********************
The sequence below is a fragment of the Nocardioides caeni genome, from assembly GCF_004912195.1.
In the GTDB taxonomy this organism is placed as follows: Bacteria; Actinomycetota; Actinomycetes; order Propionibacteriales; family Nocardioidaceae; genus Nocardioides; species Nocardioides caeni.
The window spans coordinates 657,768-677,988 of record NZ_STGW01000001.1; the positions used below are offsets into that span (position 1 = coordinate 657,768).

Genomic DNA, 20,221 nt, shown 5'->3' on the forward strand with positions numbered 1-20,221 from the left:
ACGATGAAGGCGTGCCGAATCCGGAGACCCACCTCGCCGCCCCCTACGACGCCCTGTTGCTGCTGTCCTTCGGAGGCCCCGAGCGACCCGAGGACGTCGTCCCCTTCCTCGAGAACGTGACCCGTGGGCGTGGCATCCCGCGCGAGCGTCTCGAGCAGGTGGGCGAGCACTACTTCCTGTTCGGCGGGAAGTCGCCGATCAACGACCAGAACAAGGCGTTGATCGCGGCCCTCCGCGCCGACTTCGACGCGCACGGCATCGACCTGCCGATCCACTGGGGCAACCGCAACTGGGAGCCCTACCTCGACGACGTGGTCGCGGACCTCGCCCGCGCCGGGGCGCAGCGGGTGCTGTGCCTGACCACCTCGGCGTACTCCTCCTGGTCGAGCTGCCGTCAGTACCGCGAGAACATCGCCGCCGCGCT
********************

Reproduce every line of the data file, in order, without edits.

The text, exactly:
The sequence below is a fragment of the Nocardioides caeni genome, from assembly GCF_004912195.1.
In the GTDB taxonomy this organism is placed as follows: Bacteria; Actinomycetota; Actinomycetes; order Propionibacteriales; family Nocardioidaceae; genus Nocardioides; species Nocardioides caeni.
The window spans coordinates 657,768-677,988 of record NZ_STGW01000001.1; the positions used below are offsets into that span (position 1 = coordinate 657,768).

Genomic DNA, 20,221 nt, shown 5'->3' on the forward strand with positions numbered 1-20,221 from the left:
ACGATGAAGGCGTGCCGAATCCGGAGACCCACCTCGCCGCCCCCTACGACGCCCTGTTGCTGCTGTCCTTCGGAGGCCCCGAGCGACCCGAGGACGTCGTCCCCTTCCTCGAGAACGTGACCCGTGGGCGTGGCATCCCGCGCGAGCGTCTCGAGCAGGTGGGCGAGCACTACTTCCTGTTCGGCGGGAAGTCGCCGATCAACGACCAGAACAAGGCGTTGATCGCGGCCCTCCGCGCCGACTTCGACGCGCACGGCATCGACCTGCCGATCCACTGGGGCAACCGCAACTGGGAGCCCTACCTCGACGACGTGGTCGCGGACCTCGCCCGCGCCGGGGCGCAGCGGGTGCTGTGCCTGACCACCTCGGCGTACTCCTCCTGGTCGAGCTGCCGTCAGTACCGCGAGAACATCGCCGCCGCGCT